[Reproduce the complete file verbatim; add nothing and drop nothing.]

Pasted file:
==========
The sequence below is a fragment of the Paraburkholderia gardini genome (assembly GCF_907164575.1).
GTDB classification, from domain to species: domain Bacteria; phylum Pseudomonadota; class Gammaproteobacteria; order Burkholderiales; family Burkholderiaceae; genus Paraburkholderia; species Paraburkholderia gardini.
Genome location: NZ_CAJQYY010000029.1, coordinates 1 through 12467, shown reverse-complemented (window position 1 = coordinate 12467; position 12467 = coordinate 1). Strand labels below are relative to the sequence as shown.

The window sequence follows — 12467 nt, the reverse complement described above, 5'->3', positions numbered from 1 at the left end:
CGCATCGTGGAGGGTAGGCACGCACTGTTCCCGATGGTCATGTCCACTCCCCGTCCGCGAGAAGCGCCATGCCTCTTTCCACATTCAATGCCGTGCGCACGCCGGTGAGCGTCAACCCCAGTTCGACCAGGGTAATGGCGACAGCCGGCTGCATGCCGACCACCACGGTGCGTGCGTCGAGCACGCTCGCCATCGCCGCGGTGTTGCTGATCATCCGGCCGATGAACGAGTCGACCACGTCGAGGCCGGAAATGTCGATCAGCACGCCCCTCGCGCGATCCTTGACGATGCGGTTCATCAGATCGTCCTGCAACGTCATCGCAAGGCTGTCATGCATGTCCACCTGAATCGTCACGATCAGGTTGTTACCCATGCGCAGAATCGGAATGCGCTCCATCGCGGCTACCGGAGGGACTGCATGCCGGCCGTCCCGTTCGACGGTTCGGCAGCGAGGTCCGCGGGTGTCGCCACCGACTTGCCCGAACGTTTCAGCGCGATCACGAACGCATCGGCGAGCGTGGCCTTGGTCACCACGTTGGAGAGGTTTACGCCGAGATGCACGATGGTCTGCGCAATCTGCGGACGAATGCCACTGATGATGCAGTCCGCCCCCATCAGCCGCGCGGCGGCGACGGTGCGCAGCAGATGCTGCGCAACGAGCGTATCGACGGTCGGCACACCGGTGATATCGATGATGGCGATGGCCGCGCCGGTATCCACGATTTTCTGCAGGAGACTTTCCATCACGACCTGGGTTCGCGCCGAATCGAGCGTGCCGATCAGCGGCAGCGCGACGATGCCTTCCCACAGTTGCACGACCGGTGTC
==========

The sequence below is a fragment of the Paraburkholderia gardini genome (assembly GCF_907164575.1).
GTDB classification, from domain to species: domain Bacteria; phylum Pseudomonadota; class Gammaproteobacteria; order Burkholderiales; family Burkholderiaceae; genus Paraburkholderia; species Paraburkholderia gardini.
Genome location: NZ_CAJQYY010000029.1, coordinates 1 through 12467, shown reverse-complemented (window position 1 = coordinate 12467; position 12467 = coordinate 1). Strand labels below are relative to the sequence as shown.

The window sequence follows — 12467 nt, the reverse complement described above, 5'->3', positions numbered from 1 at the left end:
CGCATCGTGGAGGGTAGGCACGCACTGTTCCCGATGGTCATGTCCACTCCCCGTCCGCGAGAAGCGCCATGCCTCTTTCCACATTCAATGCCGTGCGCACGCCGGTGAGCGTCAACCCCAGTTCGACCAGGGTAATGGCGACAGCCGGCTGCATGCCGACCACCACGGTGCGTGCGTCGAGCACGCTCGCCATCGCCGCGGTGTTGCTGATCATCCGGCCGATGAACGAGTCGACCACGTCGAGGCCGGAAATGTCGATCAGCACGCCCCTCGCGCGATCCTTGACGATGCGGTTCATCAGATCGTCCTGCAACGTCATCGCAAGGCTGTCATGCATGTCCACCTGAATCGTCACGATCAGGTTGTTACCCATGCGCAGAATCGGAATGCGCTCCATCGCGGCTACCGGAGGGACTGCATGCCGGCCGTCCCGTTCGACGGTTCGGCAGCGAGGTCCGCGGGTGTCGCCACCGACTTGCCCGAACGTTTCAGCGCGATCACGAACGCATCGGCGAGCGTGGCCTTGGTCACCACGTTGGAGAGGTTTACGCCGAGATGCACGATGGTCTGCGCAATCTGCGGACGAATGCCACTGATGATGCAGTCCGCCCCCATCAGCCGCGCGGCGGCGACGGTGCGCAGCAGATGCTGCGCAACGAGCGTATCGACGGTCGGCACACCGGTGATATCGATGATGGCGATGGCCGCGCCGGTATCCACGATTTTCTGCAGGAGACTTTCCATCACGACCTGGGTTCGCGCCGAATCGAGCGTGCCGATCAGCGGCAGCGCGACGATGCCTTCCCACAGTTGCACGACCGGTGTC